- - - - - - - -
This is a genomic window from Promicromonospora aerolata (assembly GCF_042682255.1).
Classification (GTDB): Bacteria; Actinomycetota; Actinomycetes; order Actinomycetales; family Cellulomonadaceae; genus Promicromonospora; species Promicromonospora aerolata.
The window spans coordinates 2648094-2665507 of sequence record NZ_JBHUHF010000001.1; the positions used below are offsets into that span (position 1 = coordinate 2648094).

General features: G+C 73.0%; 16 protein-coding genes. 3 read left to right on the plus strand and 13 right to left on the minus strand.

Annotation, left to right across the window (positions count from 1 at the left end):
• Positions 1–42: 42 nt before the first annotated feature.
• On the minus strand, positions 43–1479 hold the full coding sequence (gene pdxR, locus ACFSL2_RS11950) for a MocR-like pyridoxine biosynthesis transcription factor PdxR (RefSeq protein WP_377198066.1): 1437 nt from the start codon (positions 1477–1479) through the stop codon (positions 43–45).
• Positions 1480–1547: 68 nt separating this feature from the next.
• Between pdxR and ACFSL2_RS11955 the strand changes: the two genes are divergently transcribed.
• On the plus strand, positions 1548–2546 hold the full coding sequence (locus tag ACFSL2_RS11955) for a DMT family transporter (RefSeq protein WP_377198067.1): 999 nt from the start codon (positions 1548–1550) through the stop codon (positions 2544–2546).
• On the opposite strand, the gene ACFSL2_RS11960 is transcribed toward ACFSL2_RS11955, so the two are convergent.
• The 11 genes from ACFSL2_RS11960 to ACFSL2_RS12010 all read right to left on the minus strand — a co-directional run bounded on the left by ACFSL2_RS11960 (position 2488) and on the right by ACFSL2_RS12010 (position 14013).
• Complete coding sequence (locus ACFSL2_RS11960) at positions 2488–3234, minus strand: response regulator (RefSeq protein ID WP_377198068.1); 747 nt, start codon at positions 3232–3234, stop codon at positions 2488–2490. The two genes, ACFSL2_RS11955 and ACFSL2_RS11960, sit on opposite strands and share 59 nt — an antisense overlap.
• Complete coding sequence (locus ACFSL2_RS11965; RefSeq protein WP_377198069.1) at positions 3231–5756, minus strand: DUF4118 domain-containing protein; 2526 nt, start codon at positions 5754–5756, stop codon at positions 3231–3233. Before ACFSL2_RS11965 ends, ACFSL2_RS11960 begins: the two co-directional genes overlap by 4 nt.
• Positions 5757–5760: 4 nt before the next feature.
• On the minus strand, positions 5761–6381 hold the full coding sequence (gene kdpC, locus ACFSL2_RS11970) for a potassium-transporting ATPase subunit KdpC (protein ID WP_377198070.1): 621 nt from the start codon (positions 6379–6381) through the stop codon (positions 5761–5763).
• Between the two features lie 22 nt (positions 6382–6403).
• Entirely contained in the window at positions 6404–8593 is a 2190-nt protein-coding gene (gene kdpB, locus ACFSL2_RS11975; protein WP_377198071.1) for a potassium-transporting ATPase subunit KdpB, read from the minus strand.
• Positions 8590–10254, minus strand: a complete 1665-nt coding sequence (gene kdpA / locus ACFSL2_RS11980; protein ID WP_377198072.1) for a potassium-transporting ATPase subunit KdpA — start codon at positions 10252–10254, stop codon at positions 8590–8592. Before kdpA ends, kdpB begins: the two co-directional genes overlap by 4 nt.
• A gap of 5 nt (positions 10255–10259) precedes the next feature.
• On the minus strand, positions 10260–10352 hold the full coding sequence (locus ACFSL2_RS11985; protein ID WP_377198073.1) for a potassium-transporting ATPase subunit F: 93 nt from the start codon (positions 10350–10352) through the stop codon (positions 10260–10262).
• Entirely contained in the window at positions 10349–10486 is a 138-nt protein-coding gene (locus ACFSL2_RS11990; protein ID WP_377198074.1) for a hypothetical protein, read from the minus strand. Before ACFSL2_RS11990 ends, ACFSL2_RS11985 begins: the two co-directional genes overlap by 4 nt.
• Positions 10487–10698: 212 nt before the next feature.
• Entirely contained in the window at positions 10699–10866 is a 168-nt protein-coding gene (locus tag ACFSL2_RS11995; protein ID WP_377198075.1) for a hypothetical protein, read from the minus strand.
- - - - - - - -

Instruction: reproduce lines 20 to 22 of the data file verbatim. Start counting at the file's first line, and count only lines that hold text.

• A gap of 5 nt (positions 10255–10259) precedes the next feature.
• On the minus strand, positions 10260–10352 hold the full coding sequence (locus ACFSL2_RS11985; protein ID WP_377198073.1) for a potassium-transporting ATPase subunit F: 93 nt from the start codon (positions 10350–10352) through the stop codon (positions 10260–10262).
• Entirely contained in the window at positions 10349–10486 is a 138-nt protein-coding gene (locus ACFSL2_RS11990; protein ID WP_377198074.1) for a hypothetical protein, read from the minus strand. Before ACFSL2_RS11990 ends, ACFSL2_RS11985 begins: the two co-directional genes overlap by 4 nt.